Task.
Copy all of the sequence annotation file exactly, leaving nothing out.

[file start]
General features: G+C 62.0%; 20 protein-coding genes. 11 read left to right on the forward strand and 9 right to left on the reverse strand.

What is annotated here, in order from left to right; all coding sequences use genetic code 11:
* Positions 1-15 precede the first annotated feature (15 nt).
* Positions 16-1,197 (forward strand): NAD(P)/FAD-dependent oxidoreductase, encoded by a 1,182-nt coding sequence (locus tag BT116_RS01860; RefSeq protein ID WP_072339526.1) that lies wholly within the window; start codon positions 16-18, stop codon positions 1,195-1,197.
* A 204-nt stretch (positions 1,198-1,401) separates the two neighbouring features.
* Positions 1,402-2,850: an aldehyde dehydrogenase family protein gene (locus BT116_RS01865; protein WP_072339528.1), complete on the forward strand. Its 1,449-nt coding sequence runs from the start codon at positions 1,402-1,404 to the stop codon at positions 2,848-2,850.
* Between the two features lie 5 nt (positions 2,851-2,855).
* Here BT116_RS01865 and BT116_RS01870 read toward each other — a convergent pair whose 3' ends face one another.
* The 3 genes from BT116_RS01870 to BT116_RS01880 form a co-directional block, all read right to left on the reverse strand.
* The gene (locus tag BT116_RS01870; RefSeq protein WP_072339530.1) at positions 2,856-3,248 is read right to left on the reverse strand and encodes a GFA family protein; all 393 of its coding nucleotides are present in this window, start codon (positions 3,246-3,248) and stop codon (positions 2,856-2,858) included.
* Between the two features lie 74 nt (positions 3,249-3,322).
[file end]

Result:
General features: G+C 62.0%; 20 protein-coding genes. 11 read left to right on the forward strand and 9 right to left on the reverse strand.

What is annotated here, in order from left to right; all coding sequences use genetic code 11:
* Positions 1-15 precede the first annotated feature (15 nt).
* Positions 16-1,197 (forward strand): NAD(P)/FAD-dependent oxidoreductase, encoded by a 1,182-nt coding sequence (locus tag BT116_RS01860; RefSeq protein ID WP_072339526.1) that lies wholly within the window; start codon positions 16-18, stop codon positions 1,195-1,197.
* A 204-nt stretch (positions 1,198-1,401) separates the two neighbouring features.
* Positions 1,402-2,850: an aldehyde dehydrogenase family protein gene (locus BT116_RS01865; protein WP_072339528.1), complete on the forward strand. Its 1,449-nt coding sequence runs from the start codon at positions 1,402-1,404 to the stop codon at positions 2,848-2,850.
* Between the two features lie 5 nt (positions 2,851-2,855).
* Here BT116_RS01865 and BT116_RS01870 read toward each other — a convergent pair whose 3' ends face one another.
* The 3 genes from BT116_RS01870 to BT116_RS01880 form a co-directional block, all read right to left on the reverse strand.
* The gene (locus tag BT116_RS01870; RefSeq protein WP_072339530.1) at positions 2,856-3,248 is read right to left on the reverse strand and encodes a GFA family protein; all 393 of its coding nucleotides are present in this window, start codon (positions 3,246-3,248) and stop codon (positions 2,856-2,858) included.
* Between the two features lie 74 nt (positions 3,249-3,322).